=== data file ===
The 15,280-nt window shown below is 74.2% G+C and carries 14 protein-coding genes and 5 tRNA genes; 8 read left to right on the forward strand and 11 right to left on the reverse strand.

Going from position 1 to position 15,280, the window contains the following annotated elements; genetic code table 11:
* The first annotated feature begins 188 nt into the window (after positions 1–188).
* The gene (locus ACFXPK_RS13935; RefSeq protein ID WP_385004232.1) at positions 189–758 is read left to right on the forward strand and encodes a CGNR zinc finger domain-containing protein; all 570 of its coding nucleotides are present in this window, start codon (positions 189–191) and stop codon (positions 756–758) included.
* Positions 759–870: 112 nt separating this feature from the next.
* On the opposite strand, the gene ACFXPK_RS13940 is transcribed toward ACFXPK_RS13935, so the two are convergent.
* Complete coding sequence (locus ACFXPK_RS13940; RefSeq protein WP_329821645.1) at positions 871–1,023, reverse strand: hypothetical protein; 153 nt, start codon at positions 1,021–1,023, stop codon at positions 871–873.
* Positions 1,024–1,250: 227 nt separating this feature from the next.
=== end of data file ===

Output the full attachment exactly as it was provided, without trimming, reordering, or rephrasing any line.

The 15,280-nt window shown below is 74.2% G+C and carries 14 protein-coding genes and 5 tRNA genes; 8 read left to right on the forward strand and 11 right to left on the reverse strand.

Going from position 1 to position 15,280, the window contains the following annotated elements; genetic code table 11:
* The first annotated feature begins 188 nt into the window (after positions 1–188).
* The gene (locus ACFXPK_RS13935; RefSeq protein ID WP_385004232.1) at positions 189–758 is read left to right on the forward strand and encodes a CGNR zinc finger domain-containing protein; all 570 of its coding nucleotides are present in this window, start codon (positions 189–191) and stop codon (positions 756–758) included.
* Positions 759–870: 112 nt separating this feature from the next.
* On the opposite strand, the gene ACFXPK_RS13940 is transcribed toward ACFXPK_RS13935, so the two are convergent.
* Complete coding sequence (locus ACFXPK_RS13940; RefSeq protein WP_329821645.1) at positions 871–1,023, reverse strand: hypothetical protein; 153 nt, start codon at positions 1,021–1,023, stop codon at positions 871–873.
* Positions 1,024–1,250: 227 nt separating this feature from the next.